- October housing starts tumbled 11% to a seasonally adjusted annual pace of 1.06 million units, the lowest it's been since March, the Commerce Department said on Wednesday.
- Single-family home starts dipped 2.4%, while multifamily units, including apartments and condominiums, sank 25.1%.
- New applications for building permits grew 4.1% to a seasonally adjusted annual rate of 1.15 million. All regions, except the Northeast saw single-family permits increase to their highest level since December 2007.
After September's surge, a decline was expected. But, because October continues a seventh-month long streak of starts above 1 million units, market recovery remains intact. Seven months is the longest stretch since 2007. A Wall Street Journal survey of economists predicted October housing starts to reach 1.16 million, and building permits of 1.14 million.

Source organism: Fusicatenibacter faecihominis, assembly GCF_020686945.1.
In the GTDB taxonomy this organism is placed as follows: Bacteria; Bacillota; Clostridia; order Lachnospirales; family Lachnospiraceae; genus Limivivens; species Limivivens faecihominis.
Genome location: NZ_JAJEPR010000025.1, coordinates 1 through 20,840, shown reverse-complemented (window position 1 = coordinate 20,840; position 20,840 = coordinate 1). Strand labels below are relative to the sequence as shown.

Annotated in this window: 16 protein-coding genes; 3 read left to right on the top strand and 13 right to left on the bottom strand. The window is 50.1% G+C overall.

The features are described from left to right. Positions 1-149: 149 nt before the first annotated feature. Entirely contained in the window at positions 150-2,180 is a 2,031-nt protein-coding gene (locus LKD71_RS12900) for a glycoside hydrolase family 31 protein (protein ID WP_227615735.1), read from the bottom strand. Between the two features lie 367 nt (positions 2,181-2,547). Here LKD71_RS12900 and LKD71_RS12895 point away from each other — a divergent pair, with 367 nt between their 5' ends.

Starts rose a seasonally adjusted 10.2% in the Northeast, 15% in the Midwest, but fell 18.6% in the South and 16.2% in the West.
Even the drop in homebuilder confidence does not dampen the overall recovery mode of the market, though many are waiting to see what impact all the reports will have on the Fed's coming interest rate hike decision during its December meeting.